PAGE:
Category Archives: Art Project

Trying to be Spring Out There

It’s trying to be spring out there, but March has been going back and forth from normal to above normal and the above normal never sticks around long enough to get things sprouting faster. Hell, we had snow the other day and a number of mornings where I’m still scraping some pretty thick frost off the windshield.

Needed a walk out in the woods today. I’m horribly out of shape it seems.

If you look, a slight green is starting to show up. On some short plants, grasses poking out from beneath the leaf cover, skunk cabbage and if you look real hard you find the occasional tiny flowers.

Still not a lot and still no fungus amongus.

_IMG8241

_IMG8243

_IMG8246

_IMG8252

_IMG8254

The following gallery has nothing to do with spring, I just liked the way they looked.

By 3PM mostly cloudy skies had settled in. I wandered over to the edge of a wide heavily wooded ravine that has a tiny creek running through it and sat down on a log to finish a cigar.

Not far away I could hear the “wuk” of a pileated woodpecker, but never did spot it.

Directly in front of me a few small birds were going from tree to tree. They would start at the bottom of each tree and hop up the tree looking for bugs to eat.

And that was it. Nothing else was moving, no other sounds were heard. Dead silent.

I imagined having a house here on this high point overlooking the ravine. No neighbors, just quiet and woods and a small little creek.

Human interaction, whether one on one or one on many, is highly over rated. I imagine if I got to live in a place like this I would rarely seek it out.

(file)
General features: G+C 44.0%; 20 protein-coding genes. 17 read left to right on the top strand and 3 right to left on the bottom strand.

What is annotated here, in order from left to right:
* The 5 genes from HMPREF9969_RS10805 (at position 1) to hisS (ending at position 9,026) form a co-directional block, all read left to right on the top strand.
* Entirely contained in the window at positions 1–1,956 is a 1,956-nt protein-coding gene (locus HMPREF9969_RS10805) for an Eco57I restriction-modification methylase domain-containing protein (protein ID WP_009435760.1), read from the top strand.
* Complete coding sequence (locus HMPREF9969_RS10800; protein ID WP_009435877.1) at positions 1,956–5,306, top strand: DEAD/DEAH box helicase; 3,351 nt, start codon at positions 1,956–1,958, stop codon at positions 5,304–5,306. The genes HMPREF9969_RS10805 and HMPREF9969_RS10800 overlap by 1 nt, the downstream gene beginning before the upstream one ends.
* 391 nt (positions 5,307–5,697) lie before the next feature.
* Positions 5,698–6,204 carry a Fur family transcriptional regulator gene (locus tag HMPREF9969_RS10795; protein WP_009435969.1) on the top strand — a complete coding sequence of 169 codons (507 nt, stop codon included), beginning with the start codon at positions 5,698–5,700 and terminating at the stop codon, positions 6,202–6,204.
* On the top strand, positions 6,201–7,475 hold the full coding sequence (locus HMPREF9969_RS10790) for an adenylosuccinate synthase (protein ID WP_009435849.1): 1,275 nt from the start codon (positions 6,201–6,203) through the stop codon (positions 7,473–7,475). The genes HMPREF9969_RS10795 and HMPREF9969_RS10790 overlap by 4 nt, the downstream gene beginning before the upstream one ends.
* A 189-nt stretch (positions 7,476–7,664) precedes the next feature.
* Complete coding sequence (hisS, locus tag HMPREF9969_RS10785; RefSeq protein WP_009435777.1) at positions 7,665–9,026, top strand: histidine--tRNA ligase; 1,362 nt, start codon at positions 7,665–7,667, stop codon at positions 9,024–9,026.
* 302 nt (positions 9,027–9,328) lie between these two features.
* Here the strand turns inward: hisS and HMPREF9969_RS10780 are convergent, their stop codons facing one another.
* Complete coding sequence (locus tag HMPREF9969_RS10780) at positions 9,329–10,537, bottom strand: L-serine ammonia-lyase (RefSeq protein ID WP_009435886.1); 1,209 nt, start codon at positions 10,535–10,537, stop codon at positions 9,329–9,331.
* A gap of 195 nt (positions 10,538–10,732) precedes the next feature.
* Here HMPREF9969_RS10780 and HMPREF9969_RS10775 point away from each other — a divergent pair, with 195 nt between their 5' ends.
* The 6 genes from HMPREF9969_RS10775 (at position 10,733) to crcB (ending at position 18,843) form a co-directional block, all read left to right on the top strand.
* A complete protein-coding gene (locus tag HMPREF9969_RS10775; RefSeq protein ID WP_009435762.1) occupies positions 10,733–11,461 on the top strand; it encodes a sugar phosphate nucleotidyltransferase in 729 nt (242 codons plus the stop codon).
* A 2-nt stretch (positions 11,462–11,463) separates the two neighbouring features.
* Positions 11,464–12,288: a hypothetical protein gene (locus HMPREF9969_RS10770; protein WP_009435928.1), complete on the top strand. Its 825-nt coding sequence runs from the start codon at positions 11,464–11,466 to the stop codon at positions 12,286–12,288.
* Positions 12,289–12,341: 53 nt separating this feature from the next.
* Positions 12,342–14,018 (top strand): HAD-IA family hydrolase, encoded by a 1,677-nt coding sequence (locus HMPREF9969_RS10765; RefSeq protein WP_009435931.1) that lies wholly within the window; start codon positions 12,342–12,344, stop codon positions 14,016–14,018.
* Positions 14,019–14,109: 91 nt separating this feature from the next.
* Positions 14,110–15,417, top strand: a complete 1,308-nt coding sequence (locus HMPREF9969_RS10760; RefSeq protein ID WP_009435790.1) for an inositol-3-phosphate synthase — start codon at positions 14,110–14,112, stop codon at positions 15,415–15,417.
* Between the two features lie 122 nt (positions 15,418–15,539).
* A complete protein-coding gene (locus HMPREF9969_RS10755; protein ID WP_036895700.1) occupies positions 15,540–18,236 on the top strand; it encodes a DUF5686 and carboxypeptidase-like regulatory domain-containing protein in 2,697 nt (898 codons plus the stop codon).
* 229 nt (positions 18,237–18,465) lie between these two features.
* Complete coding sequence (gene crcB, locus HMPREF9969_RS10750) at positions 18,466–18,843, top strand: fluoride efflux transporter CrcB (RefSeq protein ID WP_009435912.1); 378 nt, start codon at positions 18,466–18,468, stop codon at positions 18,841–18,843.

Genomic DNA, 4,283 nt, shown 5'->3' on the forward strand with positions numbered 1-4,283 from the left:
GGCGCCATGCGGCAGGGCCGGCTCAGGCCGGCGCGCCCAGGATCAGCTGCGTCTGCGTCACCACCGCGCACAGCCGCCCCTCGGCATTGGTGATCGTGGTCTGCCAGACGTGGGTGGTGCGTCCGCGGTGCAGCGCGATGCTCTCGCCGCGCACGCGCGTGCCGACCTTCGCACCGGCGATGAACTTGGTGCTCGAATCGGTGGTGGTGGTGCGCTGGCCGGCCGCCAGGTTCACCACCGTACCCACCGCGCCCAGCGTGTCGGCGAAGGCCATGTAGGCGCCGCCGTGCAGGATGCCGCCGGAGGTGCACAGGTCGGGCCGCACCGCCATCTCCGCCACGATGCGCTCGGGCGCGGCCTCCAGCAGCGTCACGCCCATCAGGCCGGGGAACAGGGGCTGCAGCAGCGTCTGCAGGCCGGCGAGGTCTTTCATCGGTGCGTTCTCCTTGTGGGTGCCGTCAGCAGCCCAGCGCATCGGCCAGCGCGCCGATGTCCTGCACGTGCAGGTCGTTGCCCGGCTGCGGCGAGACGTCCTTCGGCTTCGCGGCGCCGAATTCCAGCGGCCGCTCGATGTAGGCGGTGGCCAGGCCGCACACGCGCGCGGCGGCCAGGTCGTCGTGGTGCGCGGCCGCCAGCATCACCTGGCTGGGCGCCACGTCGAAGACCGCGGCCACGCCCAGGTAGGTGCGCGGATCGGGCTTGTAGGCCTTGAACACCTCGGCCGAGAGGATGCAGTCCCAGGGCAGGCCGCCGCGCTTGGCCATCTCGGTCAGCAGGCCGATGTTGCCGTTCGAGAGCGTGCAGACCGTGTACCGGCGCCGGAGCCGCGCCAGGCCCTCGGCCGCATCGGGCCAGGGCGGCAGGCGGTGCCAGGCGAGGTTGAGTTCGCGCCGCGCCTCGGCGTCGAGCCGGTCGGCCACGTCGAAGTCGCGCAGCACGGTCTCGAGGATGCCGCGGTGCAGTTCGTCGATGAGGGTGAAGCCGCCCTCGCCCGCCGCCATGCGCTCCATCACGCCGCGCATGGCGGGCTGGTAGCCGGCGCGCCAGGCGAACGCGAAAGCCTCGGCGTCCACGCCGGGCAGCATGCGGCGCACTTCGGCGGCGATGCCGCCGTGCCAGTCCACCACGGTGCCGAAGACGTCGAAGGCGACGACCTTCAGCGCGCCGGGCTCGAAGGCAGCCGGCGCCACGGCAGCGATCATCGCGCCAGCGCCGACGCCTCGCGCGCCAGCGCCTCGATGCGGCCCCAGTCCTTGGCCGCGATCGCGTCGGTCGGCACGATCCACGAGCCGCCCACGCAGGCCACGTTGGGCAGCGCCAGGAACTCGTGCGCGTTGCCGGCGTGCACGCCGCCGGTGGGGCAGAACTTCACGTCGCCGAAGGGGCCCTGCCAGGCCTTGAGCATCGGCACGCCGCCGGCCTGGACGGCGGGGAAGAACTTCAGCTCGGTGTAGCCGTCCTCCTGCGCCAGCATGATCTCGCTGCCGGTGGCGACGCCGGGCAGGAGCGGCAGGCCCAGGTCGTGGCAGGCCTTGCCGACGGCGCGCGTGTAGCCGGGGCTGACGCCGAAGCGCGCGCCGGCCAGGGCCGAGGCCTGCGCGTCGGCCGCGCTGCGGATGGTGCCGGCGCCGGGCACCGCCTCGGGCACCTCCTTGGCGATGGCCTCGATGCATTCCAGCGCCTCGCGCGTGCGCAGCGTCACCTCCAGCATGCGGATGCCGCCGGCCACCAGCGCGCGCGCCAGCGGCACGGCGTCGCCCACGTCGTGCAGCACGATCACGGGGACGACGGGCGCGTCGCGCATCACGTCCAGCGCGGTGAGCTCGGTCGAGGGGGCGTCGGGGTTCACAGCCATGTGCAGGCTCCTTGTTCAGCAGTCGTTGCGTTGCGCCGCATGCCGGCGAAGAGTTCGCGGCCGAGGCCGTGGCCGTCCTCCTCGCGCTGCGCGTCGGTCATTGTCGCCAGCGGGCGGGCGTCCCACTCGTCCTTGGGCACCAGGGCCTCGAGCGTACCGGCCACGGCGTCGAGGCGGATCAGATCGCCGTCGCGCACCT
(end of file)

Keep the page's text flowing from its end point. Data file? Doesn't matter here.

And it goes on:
The plan was to stay out till sunset, but the clouds weren’t cooperating and by 4PM I was back home.

The wife that had no plans for making dinner because she wasn’t feeling well made a nice little dinner and I was glad to be home. While washing the dishes in front of the west facing window I noticed the clouds were trying to break up. Of course the wife knew what this meant and at 6PM I headed out the door and made the one mile trip to the other side of the Fox River to a good sunset spot.

While walking down the shore I noticed four widely spread out fishermen. I could tell they were out catfishing by the long casts they were making to nearly the middle of the river. They each had three rods, big back packs full of fishing junk and chairs.

And no fish to be seen.

The furthest fisherman down the line was out with his girlfriend/wife and they shared a chair they brought along. I noticed he was casting as I approached. He was using a plastic bottle wrapped in line. I already knew he didn’t speak English, but I asked anyway if he had caught any fish. Everyone seems to know the word fish. He nodded and pointed to the carp on the ground. I showed him my camera and asked if I could take a picture. He grinned and nodded.

_IMG8259

Further down I sat on a log and waited out the sunset. The clouds had continued to break up and it was looking like the makings of a dramatic sunset.

But this spot is odd. There is an actual anomaly called the Fox Valley Effect and I won’t bore you with the details. Straight west there is almost like a bowl in the terrain. It does odd things to the weather patterns, but the primary thing it does is break up storms as they approach the Fox Valley.

As I waited out the sunset, as usual there were thick clouds to the north and south of me up and down the river, but directly in front of me the clouds were disappearing quickly. I’ve seen this happen here numerous times.

I waited it out anyway and even though the light show was a bit more subdued than what I had hoped for, it was still worth the wait.

_IMG8314

Playing with a Photograph